Eric Reinhart, The Nation

From the Right

The right criticizes Johnson and praises Vallas’s tough on crime approach.

The right criticizes Johnson and praises Vallas’s tough on crime approach.

“Chicago spends just under $30,000 a student annually, nearly double the state average and up from $20,000 in 2017. According to the Illinois State Board of Education, only 11% of blacks and 17% of Hispanics in Chicago public schools could read at grade level in 2021, the same year that 100% of Chicago public school teachers somehow were rated ‘excellent’ or ‘proficient.’ In 2022, 80% of 11th-graders of any race or ethnicity could not read or perform math at grade level…

“[Polling conducted by Echelon Insights for the Illinois Policy Institute found] that two-thirds of parents support school choice… ‘Public safety is the overriding issue,’ Mr. Vallas said in a speech earlier this month. ‘But we will not have true public safety in this city until the schools become part of the public-safety solution.’ Give Mr. Vallas credit for connecting the dots. He understands that people who get a decent education are less likely to become violent criminals.”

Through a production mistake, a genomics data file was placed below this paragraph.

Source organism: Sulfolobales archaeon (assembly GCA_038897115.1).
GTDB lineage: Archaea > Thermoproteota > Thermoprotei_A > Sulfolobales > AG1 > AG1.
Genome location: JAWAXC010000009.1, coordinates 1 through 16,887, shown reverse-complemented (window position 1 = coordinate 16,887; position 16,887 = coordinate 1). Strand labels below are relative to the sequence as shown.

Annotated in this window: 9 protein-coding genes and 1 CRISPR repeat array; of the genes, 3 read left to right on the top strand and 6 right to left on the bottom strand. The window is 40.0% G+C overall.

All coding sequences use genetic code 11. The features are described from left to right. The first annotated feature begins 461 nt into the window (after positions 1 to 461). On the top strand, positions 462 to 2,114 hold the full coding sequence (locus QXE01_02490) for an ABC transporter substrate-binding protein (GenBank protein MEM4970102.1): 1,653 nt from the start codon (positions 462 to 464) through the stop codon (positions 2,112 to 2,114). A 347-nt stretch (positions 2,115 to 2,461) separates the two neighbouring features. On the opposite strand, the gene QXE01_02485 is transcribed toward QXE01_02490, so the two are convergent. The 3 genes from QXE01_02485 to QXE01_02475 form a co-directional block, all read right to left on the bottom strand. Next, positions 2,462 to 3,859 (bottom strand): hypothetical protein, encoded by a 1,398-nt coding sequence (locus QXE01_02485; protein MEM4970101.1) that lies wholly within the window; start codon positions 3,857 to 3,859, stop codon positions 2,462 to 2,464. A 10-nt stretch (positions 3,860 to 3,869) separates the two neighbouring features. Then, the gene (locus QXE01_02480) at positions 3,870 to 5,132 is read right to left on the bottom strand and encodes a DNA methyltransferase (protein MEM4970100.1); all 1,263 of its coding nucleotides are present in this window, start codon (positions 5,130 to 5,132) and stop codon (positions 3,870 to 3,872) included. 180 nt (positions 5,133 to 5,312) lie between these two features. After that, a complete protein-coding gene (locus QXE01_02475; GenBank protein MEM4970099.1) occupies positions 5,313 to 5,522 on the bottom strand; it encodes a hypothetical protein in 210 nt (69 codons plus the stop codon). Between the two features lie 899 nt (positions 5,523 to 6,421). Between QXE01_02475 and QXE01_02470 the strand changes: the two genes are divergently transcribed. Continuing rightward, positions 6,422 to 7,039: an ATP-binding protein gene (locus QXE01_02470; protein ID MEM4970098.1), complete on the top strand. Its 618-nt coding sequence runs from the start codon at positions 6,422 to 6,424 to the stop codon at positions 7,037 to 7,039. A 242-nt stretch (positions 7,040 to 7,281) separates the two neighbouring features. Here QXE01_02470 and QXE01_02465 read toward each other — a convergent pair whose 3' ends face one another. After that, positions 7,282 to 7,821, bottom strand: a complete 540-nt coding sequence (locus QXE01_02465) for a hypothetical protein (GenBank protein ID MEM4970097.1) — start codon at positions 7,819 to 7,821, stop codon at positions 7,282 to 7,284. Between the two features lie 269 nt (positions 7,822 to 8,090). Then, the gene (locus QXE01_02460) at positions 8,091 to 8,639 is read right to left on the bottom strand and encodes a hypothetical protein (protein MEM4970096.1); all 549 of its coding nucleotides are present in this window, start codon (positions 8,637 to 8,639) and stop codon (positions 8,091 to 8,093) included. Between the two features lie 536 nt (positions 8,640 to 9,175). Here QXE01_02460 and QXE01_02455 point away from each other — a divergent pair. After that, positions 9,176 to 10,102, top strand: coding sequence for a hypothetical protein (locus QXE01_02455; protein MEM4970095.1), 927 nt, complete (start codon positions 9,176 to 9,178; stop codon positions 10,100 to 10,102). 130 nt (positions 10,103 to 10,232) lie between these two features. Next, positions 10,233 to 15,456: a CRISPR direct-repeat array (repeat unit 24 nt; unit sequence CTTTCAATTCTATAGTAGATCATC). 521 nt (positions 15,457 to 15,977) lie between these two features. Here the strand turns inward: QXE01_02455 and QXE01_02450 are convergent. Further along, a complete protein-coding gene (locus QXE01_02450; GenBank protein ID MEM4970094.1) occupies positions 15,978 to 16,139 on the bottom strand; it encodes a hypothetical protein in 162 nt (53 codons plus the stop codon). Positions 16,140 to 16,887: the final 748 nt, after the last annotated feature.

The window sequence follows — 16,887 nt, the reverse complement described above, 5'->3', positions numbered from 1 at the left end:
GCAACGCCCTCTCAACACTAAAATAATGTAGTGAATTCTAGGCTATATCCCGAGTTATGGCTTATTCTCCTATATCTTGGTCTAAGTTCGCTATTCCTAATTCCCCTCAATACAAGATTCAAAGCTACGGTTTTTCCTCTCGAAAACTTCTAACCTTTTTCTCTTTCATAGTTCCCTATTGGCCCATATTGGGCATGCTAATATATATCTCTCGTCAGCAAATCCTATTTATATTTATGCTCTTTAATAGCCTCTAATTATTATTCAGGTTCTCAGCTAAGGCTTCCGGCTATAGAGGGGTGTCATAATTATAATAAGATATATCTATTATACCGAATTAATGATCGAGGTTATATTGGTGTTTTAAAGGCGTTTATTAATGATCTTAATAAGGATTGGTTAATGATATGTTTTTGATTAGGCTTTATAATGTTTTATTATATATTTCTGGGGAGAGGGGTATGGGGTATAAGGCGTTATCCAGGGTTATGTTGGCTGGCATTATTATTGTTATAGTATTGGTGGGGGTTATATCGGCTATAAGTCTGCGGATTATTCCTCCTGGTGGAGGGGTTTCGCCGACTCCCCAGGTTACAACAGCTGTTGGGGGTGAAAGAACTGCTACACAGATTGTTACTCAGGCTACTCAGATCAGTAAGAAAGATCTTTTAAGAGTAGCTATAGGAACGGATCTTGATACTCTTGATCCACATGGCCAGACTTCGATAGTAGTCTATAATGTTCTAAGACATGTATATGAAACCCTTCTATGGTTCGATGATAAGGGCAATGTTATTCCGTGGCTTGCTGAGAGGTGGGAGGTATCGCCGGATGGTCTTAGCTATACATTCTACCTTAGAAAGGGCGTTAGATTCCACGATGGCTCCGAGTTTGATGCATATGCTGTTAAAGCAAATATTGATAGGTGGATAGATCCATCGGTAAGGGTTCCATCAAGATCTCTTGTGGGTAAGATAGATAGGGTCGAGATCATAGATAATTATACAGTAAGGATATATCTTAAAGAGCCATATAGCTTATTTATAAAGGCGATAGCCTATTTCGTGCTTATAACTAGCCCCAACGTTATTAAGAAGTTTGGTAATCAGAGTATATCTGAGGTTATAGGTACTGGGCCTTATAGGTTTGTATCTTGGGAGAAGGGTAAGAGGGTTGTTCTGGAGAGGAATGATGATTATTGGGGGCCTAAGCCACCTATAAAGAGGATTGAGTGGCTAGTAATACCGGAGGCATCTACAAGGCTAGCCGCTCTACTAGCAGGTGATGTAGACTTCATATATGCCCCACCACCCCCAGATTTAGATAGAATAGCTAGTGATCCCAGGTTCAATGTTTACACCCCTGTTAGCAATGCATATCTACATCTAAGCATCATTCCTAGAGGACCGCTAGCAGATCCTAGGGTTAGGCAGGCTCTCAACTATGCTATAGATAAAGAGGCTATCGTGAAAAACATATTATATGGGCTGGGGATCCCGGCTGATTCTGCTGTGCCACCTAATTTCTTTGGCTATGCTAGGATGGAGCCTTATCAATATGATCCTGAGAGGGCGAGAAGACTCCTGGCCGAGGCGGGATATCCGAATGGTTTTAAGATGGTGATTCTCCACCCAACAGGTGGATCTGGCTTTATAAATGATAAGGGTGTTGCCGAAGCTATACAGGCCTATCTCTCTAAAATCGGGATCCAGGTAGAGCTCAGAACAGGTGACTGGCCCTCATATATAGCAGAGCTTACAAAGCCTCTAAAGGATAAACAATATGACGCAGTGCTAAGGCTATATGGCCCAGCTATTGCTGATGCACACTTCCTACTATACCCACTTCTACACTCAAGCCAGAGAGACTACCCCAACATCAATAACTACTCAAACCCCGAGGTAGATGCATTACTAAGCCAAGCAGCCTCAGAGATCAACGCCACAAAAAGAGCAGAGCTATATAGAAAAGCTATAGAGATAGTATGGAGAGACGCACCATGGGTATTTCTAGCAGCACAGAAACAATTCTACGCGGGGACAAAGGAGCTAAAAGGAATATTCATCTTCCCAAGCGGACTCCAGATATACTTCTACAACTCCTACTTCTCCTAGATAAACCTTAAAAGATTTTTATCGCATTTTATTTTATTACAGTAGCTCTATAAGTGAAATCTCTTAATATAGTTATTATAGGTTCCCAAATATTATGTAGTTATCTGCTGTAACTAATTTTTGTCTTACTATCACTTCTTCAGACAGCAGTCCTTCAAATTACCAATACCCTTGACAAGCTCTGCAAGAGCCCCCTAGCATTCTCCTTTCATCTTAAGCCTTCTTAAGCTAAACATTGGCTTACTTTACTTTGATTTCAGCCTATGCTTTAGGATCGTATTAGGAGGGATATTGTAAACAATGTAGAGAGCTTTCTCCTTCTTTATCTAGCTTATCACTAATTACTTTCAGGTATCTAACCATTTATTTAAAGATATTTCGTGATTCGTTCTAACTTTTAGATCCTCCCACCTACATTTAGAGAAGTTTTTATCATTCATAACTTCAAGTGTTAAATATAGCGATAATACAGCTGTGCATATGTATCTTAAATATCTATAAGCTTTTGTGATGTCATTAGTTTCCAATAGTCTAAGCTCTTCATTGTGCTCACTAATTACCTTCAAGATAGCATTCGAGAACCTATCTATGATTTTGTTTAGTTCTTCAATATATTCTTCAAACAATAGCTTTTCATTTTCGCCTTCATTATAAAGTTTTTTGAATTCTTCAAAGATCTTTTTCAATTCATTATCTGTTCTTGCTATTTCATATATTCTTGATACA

Jason L. Riley, Wall Street Journal

“Today, Johnson says, ‘I never said defund the police.’ Yet he has said of defunding the police, ‘I don’t look at it as a slogan, it’s an actual, real political goal.’ And ‘there is no number big enough’ for cutting the budget of the Cook County Sheriff’s Office. At a 2020 panel on ‘a police-free future,’ he condemned ‘state-sponsored policing.’…

“Progressive policies — e.g., Cook County State’s Attorney Kim Foxx in 2016 essentially decriminalizing shoplifting of less than $1,000 — have demoralized the police force, which experienced a net loss of 2,641 officers between 2020 and August 2022. This year, car thefts are up 151 percent, sexual assaults and robberies up 23 percent each, and major crime reports are up 104 percent above this point in 2021.”

George F. Will, Washington Post

Chicago is in desperate need of change… And Paul Vallas is the only remaining candidate who can deliver that change… [He] believes in school choice and fiscal responsibility. He supports the police while holding them accountable for misconduct. He’s also been critical of Cook County prosecutor Kim Foxx, who’s dropped more than 25,000 felony cases during her tenure, including rape and murder…

“Johnson, on the other hand, has advocated for defunding the police and has openly defended rioters and looters… Johnson’s priorities are not in line with the needs of Chicagoans, particularly black Chicagoans whose bodies will continue to litter the streets if he becomes mayor…

“Johnson, like Lightfoot before him, has attempted to make this election largely about race. And why not? Pitting black voters against Vallas, the ‘White candidate,’ is cheap and easy. But it doesn’t need to be effective. Black or white – I’m only interested in the best candidate. And I pray that most Chicagoans, of all colors, reach the same conclusion.”

Gianno Caldwell, New York Post